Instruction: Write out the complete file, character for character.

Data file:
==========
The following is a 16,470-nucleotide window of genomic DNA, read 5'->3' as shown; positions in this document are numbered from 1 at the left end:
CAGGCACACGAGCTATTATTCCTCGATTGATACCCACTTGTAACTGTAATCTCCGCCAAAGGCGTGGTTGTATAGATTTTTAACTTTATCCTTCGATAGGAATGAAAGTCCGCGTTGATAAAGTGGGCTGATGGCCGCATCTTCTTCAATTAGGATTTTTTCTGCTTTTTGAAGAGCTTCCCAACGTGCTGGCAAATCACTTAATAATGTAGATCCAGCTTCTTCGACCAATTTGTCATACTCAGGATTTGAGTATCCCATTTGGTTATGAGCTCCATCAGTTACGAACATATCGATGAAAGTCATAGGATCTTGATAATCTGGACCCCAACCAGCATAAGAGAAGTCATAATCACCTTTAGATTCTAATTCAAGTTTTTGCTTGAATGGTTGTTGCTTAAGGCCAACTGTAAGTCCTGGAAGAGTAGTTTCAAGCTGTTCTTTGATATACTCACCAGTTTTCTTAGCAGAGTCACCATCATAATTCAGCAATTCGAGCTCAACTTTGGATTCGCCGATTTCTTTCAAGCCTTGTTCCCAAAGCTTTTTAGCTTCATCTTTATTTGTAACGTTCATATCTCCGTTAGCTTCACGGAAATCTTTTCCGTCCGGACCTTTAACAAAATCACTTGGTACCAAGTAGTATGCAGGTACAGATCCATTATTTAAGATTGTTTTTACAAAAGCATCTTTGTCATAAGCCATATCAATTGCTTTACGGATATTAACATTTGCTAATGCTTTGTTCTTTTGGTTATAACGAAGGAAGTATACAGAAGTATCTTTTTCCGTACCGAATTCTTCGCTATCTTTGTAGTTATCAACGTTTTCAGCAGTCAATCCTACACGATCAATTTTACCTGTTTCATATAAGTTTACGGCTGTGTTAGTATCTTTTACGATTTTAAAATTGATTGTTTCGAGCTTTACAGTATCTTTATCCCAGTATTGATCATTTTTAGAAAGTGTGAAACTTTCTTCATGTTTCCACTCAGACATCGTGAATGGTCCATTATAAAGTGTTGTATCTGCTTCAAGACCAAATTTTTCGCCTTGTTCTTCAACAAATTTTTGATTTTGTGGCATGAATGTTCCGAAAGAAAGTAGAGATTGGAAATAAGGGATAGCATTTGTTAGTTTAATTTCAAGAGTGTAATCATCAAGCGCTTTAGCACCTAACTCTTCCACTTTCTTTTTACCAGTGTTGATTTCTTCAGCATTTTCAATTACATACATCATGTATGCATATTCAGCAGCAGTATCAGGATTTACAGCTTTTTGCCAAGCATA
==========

The following is a 16,470-nucleotide window of genomic DNA, read 5'->3' as shown; positions in this document are numbered from 1 at the left end:
CAGGCACACGAGCTATTATTCCTCGATTGATACCCACTTGTAACTGTAATCTCCGCCAAAGGCGTGGTTGTATAGATTTTTAACTTTATCCTTCGATAGGAATGAAAGTCCGCGTTGATAAAGTGGGCTGATGGCCGCATCTTCTTCAATTAGGATTTTTTCTGCTTTTTGAAGAGCTTCCCAACGTGCTGGCAAATCACTTAATAATGTAGATCCAGCTTCTTCGACCAATTTGTCATACTCAGGATTTGAGTATCCCATTTGGTTATGAGCTCCATCAGTTACGAACATATCGATGAAAGTCATAGGATCTTGATAATCTGGACCCCAACCAGCATAAGAGAAGTCATAATCACCTTTAGATTCTAATTCAAGTTTTTGCTTGAATGGTTGTTGCTTAAGGCCAACTGTAAGTCCTGGAAGAGTAGTTTCAAGCTGTTCTTTGATATACTCACCAGTTTTCTTAGCAGAGTCACCATCATAATTCAGCAATTCGAGCTCAACTTTGGATTCGCCGATTTCTTTCAAGCCTTGTTCCCAAAGCTTTTTAGCTTCATCTTTATTTGTAACGTTCATATCTCCGTTAGCTTCACGGAAATCTTTTCCGTCCGGACCTTTAACAAAATCACTTGGTACCAAGTAGTATGCAGGTACAGATCCATTATTTAAGATTGTTTTTACAAAAGCATCTTTGTCATAAGCCATATCAATTGCTTTACGGATATTAACATTTGCTAATGCTTTGTTCTTTTGGTTATAACGAAGGAAGTATACAGAAGTATCTTTTTCCGTACCGAATTCTTCGCTATCTTTGTAGTTATCAACGTTTTCAGCAGTCAATCCTACACGATCAATTTTACCTGTTTCATATAAGTTTACGGCTGTGTTAGTATCTTTTACGATTTTAAAATTGATTGTTTCGAGCTTTACAGTATCTTTATCCCAGTATTGATCATTTTTAGAAAGTGTGAAACTTTCTTCATGTTTCCACTCAGACATCGTGAATGGTCCATTATAAAGTGTTGTATCTGCTTCAAGACCAAATTTTTCGCCTTGTTCTTCAACAAATTTTTGATTTTGTGGCATGAATGTTCCGAAAGAAAGTAGAGATTGGAAATAAGGGATAGCATTTGTTAGTTTAATTTCAAGAGTGTAATCATCAAGCGCTTTAGCACCTAACTCTTCCACTTTCTTTTTACCAGTGTTGATTTCTTCAGCATTTTCAATTACATACATCATGTATGCATATTCAGCAGCAGTATCAGGATTTACAGCTTTTTGCCAAGCATA